Life Insurance Financial Evaluations, LLC
Life Insurance Alternatives Evaluation

Second Opinions for Life Insurance Policy/Portfolio Replacement or Section 1035 Exchange Recommendations

What is it?

A Second Opinion for Life Insurance Policy/Portfolio Replacement or Section 1035 Exchange Recommendations provides a comprehensive review and evaluation of proposed policy replacements and/or Section 1035 exchanges.  This analysis considers the risks, tradeoffs such as short vs. long term policy performance and guaranteed vs. nonguaranteed policy values.  It also identifies critical success factors and other policy management recommendations.  This task may also provide an analysis to determine if other plans or products can provide similar benefits with lower risk.

Why it is Important?

Many agents  earn substantial commissions by conducting policy reviews in an effort to replace the current policy with a new one.  Since agents have a financial incentive (i.e., new commissions), they can be biased and limited in their evaluation of existing life insurance policies.  As a result, many policy review activities are limited to running new illustrations, without determining if the existing policy can be enhanced.

There are many factors that should be considered when analyzing a policy replacement or Section 1035 exchange.  This task provides the unbiased insight needed to make an informed buying decision, and considers whether steps should be taken to enhance or modify existing coverage.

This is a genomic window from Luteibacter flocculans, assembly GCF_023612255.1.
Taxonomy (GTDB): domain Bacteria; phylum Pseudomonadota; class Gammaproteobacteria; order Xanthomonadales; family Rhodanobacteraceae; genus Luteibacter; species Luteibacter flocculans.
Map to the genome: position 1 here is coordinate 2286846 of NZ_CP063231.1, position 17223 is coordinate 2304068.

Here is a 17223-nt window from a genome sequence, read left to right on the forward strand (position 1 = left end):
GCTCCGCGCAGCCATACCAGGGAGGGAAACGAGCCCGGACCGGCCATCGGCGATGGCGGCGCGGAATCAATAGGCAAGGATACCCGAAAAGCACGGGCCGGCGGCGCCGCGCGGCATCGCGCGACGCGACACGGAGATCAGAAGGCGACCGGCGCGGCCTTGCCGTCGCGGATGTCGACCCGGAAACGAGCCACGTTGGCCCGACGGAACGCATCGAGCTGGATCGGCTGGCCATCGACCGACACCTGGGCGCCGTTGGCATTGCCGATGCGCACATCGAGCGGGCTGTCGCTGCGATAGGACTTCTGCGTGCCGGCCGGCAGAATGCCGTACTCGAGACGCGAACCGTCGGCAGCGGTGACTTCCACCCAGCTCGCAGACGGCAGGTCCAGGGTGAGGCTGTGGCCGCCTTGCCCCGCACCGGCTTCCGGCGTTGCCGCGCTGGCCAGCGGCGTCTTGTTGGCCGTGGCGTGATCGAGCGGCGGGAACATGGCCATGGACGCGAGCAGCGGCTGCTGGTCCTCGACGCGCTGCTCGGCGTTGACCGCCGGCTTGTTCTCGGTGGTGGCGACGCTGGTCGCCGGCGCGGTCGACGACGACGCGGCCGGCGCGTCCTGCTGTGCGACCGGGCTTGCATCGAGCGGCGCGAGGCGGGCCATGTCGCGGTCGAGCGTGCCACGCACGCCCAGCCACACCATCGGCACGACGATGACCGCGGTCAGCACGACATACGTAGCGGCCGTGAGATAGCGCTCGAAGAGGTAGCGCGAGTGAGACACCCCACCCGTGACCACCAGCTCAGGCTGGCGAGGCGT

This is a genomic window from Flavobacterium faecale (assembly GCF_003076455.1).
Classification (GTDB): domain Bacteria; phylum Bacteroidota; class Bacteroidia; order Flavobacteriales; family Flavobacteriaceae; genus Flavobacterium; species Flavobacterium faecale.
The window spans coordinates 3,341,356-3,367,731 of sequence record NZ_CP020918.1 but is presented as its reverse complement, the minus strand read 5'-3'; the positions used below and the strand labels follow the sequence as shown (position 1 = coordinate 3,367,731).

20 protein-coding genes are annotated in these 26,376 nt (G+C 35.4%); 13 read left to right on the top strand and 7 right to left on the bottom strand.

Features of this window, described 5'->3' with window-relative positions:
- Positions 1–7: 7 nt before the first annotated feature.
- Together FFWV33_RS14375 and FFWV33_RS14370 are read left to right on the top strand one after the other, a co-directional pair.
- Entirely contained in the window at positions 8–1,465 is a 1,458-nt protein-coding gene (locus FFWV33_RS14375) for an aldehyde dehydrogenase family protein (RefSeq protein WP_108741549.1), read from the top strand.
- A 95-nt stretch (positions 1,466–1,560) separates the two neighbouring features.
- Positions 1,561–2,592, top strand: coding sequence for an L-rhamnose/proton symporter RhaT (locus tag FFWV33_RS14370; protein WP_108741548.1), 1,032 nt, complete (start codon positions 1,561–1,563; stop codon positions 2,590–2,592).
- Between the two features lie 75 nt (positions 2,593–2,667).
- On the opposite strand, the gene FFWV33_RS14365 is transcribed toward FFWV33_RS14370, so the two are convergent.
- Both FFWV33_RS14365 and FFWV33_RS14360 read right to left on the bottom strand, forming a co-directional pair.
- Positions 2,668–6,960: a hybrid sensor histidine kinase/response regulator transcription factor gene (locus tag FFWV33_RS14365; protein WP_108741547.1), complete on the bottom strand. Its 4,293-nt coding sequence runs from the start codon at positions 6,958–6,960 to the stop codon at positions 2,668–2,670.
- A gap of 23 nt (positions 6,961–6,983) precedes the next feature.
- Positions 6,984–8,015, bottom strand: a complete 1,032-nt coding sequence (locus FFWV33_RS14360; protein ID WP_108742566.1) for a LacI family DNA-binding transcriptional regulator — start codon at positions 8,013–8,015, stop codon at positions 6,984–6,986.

How do we do it?

Life Insurance Financial Evaluations, LLC uses proprietary Microsoft Excel financial models to compare life insurance policies by calculating expected rates of returns, equivalent taxable yields, and net present value of life insurance cash values and death benefits.  In addition, our proprietary models calculate nonqualified benefit plan projections on an individual participant basis (static environment).  We also project benefits on a dynamic basis (considering participants exit the plan and are replaced by new participants).  These models often utilize Visual Basic macros to efficiently make calculations for plans with hundreds or thousands of participants.  In addition, the financial impact of the plan on corporate financial statements is also explained.  The results are then summarized in a written report.